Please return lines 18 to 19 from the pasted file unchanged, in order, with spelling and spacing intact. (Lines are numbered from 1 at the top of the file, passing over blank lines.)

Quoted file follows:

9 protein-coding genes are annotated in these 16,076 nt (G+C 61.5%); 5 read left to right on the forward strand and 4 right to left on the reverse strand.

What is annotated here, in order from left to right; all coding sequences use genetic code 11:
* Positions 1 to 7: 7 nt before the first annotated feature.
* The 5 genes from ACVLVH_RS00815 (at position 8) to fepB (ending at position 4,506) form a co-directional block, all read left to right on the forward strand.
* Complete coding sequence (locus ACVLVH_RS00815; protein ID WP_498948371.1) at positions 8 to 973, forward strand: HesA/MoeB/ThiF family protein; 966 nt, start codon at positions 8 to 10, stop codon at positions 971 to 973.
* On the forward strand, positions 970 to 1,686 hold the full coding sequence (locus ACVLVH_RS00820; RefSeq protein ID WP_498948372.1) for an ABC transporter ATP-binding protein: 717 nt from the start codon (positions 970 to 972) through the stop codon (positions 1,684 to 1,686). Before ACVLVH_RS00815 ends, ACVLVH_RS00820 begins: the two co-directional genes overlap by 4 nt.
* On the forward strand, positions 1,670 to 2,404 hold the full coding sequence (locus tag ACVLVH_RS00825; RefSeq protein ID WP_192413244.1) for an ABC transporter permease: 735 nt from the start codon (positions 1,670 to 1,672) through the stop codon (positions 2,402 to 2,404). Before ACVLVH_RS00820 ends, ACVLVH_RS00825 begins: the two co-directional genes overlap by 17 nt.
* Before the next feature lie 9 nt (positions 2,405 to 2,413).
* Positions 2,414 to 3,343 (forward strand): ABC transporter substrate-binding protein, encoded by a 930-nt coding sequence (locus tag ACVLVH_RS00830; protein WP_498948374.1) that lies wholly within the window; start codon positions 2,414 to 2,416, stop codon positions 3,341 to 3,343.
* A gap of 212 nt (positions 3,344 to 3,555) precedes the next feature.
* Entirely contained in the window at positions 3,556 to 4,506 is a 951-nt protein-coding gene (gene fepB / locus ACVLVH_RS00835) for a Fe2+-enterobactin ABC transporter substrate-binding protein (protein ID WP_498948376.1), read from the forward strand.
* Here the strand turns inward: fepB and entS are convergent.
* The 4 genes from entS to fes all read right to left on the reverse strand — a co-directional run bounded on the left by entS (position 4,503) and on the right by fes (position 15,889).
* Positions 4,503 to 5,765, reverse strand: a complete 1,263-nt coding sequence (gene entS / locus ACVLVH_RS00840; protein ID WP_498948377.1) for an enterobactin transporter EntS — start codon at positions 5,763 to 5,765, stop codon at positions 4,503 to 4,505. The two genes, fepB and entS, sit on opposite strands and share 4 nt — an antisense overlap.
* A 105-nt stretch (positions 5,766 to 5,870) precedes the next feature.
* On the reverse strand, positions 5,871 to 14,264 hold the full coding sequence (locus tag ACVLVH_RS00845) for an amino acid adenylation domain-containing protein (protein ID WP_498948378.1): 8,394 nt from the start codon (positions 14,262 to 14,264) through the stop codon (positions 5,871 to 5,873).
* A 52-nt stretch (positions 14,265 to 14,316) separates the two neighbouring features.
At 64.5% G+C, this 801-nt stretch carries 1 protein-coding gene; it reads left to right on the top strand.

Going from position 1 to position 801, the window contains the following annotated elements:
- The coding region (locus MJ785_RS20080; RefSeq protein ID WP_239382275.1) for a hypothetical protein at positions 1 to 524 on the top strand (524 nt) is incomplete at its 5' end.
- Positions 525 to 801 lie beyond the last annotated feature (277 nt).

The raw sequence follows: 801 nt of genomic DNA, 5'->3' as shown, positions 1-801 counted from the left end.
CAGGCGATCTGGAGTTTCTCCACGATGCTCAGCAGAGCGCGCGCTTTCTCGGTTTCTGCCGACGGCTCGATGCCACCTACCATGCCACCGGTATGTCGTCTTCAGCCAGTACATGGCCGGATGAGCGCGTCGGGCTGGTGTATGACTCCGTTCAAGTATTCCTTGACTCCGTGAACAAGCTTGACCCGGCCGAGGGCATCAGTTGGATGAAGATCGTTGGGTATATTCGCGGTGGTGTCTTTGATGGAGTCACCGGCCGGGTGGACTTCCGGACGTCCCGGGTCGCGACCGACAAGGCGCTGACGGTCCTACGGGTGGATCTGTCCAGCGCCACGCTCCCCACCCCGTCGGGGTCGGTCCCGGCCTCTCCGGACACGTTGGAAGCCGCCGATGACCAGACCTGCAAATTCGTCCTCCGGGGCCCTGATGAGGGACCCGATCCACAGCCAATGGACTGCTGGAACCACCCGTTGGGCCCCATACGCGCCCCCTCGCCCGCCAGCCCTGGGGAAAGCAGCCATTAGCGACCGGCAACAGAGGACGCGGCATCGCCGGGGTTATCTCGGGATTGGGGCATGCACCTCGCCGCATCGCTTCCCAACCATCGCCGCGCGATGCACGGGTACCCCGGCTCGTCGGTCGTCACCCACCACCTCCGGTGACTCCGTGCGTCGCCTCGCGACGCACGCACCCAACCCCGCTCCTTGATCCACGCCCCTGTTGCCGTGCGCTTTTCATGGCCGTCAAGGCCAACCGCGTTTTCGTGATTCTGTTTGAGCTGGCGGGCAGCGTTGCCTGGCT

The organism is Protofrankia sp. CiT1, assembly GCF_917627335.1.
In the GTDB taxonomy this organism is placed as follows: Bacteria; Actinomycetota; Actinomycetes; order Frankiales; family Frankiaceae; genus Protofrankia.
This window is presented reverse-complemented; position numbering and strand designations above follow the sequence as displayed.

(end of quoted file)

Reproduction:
At 64.5% G+C, this 801-nt stretch carries 1 protein-coding gene; it reads left to right on the top strand.

Going from position 1 to position 801, the window contains the following annotated elements: